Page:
CLEVELAND — August brings the best-known meteor shower of the year, the Perseids. This is an annual meteor shower as Earth crosses the debris trail of comet Swift-Tuttle. Most of these meteors are grains of dust up to the size of a pea and they create fabulous "shooting stars" as they burn up an Earth's atmosphere.
Although Perseids can be seen through late August, the most likely time to see any meteors is a couple of days on either side of the peak. This year the peak falls on the night of Aug. 11 and into the predawn hours of Aug. 12. This is "prime time" for the Perseids. Under really dark skies, you could see almost one per minute near the time of maximum activity! This year's peak night for the Perseids benefits from a moon that sets early in the evening, so it won't interfere with the faint meteors, but before it sets that evening, be sure to check out that gorgeous crescent moon in the west after sunset brilliant planet Venus.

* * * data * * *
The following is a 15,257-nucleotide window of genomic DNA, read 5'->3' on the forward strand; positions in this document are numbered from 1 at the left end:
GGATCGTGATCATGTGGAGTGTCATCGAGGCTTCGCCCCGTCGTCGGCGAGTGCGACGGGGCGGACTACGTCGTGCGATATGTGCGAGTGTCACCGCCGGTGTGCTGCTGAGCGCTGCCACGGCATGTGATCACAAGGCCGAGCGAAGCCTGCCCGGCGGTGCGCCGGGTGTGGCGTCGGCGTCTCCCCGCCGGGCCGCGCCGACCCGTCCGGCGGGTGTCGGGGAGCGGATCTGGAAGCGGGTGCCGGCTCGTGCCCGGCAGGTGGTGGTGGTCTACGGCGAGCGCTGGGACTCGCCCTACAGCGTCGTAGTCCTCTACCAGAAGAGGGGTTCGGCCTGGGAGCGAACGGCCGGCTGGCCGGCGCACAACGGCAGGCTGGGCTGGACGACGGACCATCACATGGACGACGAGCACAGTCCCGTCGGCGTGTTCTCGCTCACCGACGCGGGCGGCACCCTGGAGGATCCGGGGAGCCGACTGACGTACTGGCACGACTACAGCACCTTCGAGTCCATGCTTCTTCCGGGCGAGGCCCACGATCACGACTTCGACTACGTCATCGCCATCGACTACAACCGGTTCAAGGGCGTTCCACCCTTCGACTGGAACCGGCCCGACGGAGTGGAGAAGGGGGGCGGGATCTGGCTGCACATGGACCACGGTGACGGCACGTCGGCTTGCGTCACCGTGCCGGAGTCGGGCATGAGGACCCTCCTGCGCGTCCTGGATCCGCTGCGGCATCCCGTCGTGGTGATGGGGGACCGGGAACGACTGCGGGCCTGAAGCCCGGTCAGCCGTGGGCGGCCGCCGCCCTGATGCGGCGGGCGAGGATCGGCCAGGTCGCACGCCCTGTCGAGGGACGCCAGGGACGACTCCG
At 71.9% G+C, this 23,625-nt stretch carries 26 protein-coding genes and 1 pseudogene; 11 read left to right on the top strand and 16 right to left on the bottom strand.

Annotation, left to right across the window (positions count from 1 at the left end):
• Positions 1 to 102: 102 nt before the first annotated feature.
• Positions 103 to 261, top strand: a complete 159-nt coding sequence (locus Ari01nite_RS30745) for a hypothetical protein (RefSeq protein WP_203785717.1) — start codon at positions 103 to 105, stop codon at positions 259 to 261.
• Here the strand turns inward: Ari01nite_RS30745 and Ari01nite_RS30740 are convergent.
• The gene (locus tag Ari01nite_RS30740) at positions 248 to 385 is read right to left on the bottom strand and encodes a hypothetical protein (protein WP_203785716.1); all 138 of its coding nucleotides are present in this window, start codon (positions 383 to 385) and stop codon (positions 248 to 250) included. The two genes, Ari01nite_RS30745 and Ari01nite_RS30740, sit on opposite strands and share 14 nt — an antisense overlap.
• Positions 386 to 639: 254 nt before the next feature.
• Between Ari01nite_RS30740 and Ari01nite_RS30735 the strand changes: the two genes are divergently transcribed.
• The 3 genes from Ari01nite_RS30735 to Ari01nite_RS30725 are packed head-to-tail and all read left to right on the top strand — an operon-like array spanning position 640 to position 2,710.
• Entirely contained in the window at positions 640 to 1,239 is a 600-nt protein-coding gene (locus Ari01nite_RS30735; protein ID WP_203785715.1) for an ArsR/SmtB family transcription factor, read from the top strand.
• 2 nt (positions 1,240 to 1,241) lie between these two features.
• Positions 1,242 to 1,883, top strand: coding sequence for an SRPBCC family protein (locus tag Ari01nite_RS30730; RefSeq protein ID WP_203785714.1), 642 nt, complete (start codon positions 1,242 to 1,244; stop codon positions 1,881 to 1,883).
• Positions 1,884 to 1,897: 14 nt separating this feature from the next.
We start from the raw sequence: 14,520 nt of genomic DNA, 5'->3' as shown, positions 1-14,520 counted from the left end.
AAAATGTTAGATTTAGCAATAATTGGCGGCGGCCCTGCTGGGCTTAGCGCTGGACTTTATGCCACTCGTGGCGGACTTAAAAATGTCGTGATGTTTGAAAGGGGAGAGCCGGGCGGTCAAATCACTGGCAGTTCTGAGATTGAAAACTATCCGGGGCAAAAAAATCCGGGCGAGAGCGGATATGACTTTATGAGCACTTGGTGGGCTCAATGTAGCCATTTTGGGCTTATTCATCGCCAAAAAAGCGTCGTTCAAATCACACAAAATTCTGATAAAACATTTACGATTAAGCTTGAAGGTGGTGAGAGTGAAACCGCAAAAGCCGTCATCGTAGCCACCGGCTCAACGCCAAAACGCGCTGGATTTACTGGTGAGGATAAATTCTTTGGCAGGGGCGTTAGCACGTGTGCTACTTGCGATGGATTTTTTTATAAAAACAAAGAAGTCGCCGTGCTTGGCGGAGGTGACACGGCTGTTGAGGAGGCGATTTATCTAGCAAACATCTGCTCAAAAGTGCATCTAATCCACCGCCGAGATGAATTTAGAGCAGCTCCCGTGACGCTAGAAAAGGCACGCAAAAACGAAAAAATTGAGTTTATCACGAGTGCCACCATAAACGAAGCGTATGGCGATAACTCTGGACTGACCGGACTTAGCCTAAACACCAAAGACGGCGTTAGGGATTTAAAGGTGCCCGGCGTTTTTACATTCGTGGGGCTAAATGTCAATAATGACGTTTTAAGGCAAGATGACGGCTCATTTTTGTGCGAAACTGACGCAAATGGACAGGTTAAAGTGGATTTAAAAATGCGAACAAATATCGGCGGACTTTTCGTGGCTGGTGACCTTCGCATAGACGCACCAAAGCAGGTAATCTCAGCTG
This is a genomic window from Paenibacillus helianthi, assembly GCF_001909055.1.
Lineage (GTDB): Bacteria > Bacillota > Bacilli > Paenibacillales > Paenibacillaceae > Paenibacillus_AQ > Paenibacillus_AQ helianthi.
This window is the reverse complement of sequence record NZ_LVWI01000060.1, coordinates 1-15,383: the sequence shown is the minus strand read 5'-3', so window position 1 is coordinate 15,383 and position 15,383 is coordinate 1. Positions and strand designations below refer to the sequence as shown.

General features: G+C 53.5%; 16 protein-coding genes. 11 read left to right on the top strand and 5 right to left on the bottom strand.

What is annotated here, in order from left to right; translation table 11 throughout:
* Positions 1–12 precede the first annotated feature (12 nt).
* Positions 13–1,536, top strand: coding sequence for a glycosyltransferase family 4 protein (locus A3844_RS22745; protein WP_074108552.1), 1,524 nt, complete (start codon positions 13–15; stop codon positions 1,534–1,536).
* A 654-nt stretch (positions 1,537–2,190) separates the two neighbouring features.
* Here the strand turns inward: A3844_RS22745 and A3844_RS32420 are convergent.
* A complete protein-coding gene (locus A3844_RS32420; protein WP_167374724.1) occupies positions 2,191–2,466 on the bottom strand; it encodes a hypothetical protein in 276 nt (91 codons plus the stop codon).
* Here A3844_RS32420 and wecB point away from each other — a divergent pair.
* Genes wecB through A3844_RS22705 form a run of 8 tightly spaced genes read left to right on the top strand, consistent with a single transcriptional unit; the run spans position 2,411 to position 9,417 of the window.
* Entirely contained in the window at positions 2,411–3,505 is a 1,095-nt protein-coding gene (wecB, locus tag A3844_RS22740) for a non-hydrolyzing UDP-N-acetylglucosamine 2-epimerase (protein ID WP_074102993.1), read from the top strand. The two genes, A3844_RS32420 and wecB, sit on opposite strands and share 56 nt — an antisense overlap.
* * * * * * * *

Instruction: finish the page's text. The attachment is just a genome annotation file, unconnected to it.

To enjoy the Perseid meteor shower, just find a safe, dark location away from bright city lights, lie down or recline with your feet facing roughly towards the north, and look up. The meteors appear to radiate from around the constellation Perseus, but they can streak across the sky anywhere above you.
NASA also has a way for you to catch some Perseids online. NASA's Meteor Watch team plans a livestream overnight on Aug. 11. Visit the link on the screen for more details.